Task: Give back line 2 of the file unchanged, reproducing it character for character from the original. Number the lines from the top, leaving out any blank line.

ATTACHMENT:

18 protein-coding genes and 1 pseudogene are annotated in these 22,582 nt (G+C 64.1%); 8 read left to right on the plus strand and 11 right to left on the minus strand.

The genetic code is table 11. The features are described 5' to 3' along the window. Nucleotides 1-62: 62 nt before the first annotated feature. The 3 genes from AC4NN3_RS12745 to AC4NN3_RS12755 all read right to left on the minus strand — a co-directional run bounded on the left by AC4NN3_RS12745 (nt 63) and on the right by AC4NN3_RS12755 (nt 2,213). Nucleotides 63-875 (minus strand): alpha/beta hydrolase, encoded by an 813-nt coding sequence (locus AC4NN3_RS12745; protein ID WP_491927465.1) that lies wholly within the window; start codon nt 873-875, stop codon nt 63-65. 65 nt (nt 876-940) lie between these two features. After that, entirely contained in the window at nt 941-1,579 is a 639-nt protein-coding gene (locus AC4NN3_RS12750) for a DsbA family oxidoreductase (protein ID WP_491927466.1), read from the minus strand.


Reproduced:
The genetic code is table 11. The features are described 5' to 3' along the window. Nucleotides 1-62: 62 nt before the first annotated feature. The 3 genes from AC4NN3_RS12745 to AC4NN3_RS12755 all read right to left on the minus strand — a co-directional run bounded on the left by AC4NN3_RS12745 (nt 63) and on the right by AC4NN3_RS12755 (nt 2,213). Nucleotides 63-875 (minus strand): alpha/beta hydrolase, encoded by an 813-nt coding sequence (locus AC4NN3_RS12745; protein ID WP_491927465.1) that lies wholly within the window; start codon nt 873-875, stop codon nt 63-65. 65 nt (nt 876-940) lie between these two features. After that, entirely contained in the window at nt 941-1,579 is a 639-nt protein-coding gene (locus AC4NN3_RS12750) for a DsbA family oxidoreductase (protein ID WP_491927466.1), read from the minus strand.